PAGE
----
The Book of Joshua (Hebrew: ספר יהושע Sefer Y'hoshua) is the sixth book in the Hebrew Bible and the Christian Old Testament. Its 24 chapters tell of the entry of the Israelites into Canaan, their conquest and division of the land under the leadership of Joshua, and of serving God in the land. Joshua forms part of the biblical account of the emergence of Israel which begins with the exodus of the Israelites from slavery in Egypt, continues with the book of Joshua, and culminates in the Judges with the conquest and settlement of the land. The book is in two roughly equal parts, the story of the campaigns of the Israelites in central, southern and northern Canaan and the destruction of their enemies, followed by the division of the conquered land among the twelve tribes; the two parts are framed by set-piece speeches by God and Joshua commanding the conquest and at the end warning of the need for faithful observance of the Law (torah) revealed to Moses.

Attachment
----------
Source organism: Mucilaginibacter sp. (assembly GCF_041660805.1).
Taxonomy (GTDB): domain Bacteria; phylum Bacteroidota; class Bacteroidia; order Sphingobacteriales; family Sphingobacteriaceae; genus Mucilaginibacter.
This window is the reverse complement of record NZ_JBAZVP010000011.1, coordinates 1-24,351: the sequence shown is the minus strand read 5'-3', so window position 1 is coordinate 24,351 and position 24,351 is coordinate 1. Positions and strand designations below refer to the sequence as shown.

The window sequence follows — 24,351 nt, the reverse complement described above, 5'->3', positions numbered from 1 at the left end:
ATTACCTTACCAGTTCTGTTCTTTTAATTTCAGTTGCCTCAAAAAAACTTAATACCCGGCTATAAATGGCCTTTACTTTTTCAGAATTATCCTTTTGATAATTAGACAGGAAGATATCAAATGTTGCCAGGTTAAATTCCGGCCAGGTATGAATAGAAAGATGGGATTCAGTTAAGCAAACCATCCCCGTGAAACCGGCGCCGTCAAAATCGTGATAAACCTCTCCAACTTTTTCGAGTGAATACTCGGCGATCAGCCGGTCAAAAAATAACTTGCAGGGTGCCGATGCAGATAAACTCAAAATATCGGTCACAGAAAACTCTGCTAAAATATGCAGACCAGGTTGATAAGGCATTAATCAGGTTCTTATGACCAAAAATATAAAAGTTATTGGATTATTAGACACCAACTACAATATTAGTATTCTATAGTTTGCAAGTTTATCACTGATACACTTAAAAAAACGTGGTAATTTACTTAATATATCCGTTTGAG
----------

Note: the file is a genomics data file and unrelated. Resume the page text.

Almost all scholars agree that the book of Joshua holds little historical value for early Israel and most likely reflects a much later period. Rather than being written as history, the Deuteronomistic history – Deuteronomy, Joshua, Judges, Samuel and Kings – was intended to illustrate a theological scheme in which Israel and her leaders are judged by their obedience to the teachings and laws (the covenant) set down in the book of Deuteronomy.
Although tradition holds that the book was written by Joshua, it is probable that it was written by multiple editors and authors far removed from the times it depicts. The earliest parts of the book are possibly chapters 2–11, the story of the conquest; these chapters were later incorporated into an early form of Joshua written late in the reign of king Josiah (reigned 640–609 BCE), but the book was not completed until after the fall of Jerusalem to the Babylonians in 586, and possibly not until after the return from the Babylonian exile in 539.
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